The Global Threat of Nuclear Weapons
Nuclear weapons pose an existential threat to humanity, and indeed to all forms of life on planet earth. Efforts to achieve a world free of the existence and the threat of use of nuclear weapons are at a critical stage. Serious threats persist from the use or misuse of weapons, whether by design, accident or system malfunction, by nuclear-armed states and terrorist actors, and from the misuse of the civil fuel cycle.
With heightened tensions between the nuclear superpowers – Russia and the United States (who between them possess over 90 percent of all nuclear weapon stocks), steps to reduce stockpiles have stalled, restraint on missile and anti-missile deployments have been abandoned, cooperation on securing surplus plutonium stocks has been abruptly halted, and some leaders have once again dared to threaten the use of nuclear weapons. The 2015 Nuclear Non-Proliferation Treaty Review Conference was a failure. There is little prospect of the Comprehensive Test Ban Treaty entering into force, of a treaty to prohibit further production of fissile material for nuclear weapons being negotiated, of denuclearizing North Korea, or of a significantly strengthened non-proliferation treaty regime. Moreover, at a time of heightened anxiety about the management of relations between the major nuclear powers, there are no signs of willingness by the nuclear weapon states to embark on serious multilateral arms reduction negotiations of any kind, which could eventually lead to a nuclear weapons free world.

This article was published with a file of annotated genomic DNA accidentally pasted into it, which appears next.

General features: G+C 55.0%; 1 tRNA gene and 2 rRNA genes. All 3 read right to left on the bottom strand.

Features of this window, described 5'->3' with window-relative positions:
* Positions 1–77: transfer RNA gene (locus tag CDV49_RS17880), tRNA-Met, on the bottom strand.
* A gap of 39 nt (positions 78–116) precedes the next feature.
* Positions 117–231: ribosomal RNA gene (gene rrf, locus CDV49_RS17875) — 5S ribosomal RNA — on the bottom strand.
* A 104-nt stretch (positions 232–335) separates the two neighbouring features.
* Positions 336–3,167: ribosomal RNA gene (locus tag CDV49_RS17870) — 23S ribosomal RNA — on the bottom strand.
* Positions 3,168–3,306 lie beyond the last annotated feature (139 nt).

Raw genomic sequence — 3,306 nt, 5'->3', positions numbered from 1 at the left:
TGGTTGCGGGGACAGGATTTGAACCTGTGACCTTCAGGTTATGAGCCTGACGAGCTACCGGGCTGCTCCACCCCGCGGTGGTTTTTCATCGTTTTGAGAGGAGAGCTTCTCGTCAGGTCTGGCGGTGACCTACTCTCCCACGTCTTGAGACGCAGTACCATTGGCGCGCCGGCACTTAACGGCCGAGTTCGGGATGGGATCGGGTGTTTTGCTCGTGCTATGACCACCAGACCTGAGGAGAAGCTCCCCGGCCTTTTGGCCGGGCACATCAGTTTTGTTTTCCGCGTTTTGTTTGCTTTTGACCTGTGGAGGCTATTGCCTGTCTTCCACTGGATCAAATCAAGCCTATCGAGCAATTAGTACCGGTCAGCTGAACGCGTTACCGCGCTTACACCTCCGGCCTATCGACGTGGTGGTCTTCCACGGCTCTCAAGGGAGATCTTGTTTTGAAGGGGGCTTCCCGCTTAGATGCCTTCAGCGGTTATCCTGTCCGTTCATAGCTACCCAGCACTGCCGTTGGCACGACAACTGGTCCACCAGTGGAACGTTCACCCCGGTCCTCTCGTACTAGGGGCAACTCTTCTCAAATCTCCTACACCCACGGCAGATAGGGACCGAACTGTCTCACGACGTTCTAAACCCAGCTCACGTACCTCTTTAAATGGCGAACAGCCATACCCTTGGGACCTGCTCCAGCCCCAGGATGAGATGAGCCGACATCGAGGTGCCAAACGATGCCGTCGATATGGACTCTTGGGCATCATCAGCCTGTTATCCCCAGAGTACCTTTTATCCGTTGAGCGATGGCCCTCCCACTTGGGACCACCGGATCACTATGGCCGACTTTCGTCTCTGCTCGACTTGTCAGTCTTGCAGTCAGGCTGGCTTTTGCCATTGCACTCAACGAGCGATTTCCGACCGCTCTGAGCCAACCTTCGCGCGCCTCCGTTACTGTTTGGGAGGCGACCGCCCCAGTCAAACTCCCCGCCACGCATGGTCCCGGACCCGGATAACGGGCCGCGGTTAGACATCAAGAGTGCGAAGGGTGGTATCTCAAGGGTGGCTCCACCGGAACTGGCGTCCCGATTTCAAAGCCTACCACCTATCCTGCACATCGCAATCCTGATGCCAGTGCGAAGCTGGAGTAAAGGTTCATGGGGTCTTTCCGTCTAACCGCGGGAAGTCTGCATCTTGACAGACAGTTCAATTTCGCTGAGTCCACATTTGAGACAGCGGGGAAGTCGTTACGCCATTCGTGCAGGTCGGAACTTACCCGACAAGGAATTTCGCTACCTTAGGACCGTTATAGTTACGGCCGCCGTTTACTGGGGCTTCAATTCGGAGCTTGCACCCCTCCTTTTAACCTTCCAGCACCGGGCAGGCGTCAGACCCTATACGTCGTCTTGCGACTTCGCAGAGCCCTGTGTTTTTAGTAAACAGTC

The Asia–Pacific region impacts every dimension of the global nuclear agenda, with acute tensions and risks remaining in Northeast Asia and South Asia in particular, accompanied by the steady growth in the size and sophistication of regional nuclear arsenals and the means of their delivery, sparking in turn potentially destabilizing defensive systems. With the world’s economic, political and security centres of gravity shifting inexorably to this region, its stake in a secure world order – and its responsibility to contribute with ideas, policy proposals and vision to that end – have grown commensurately.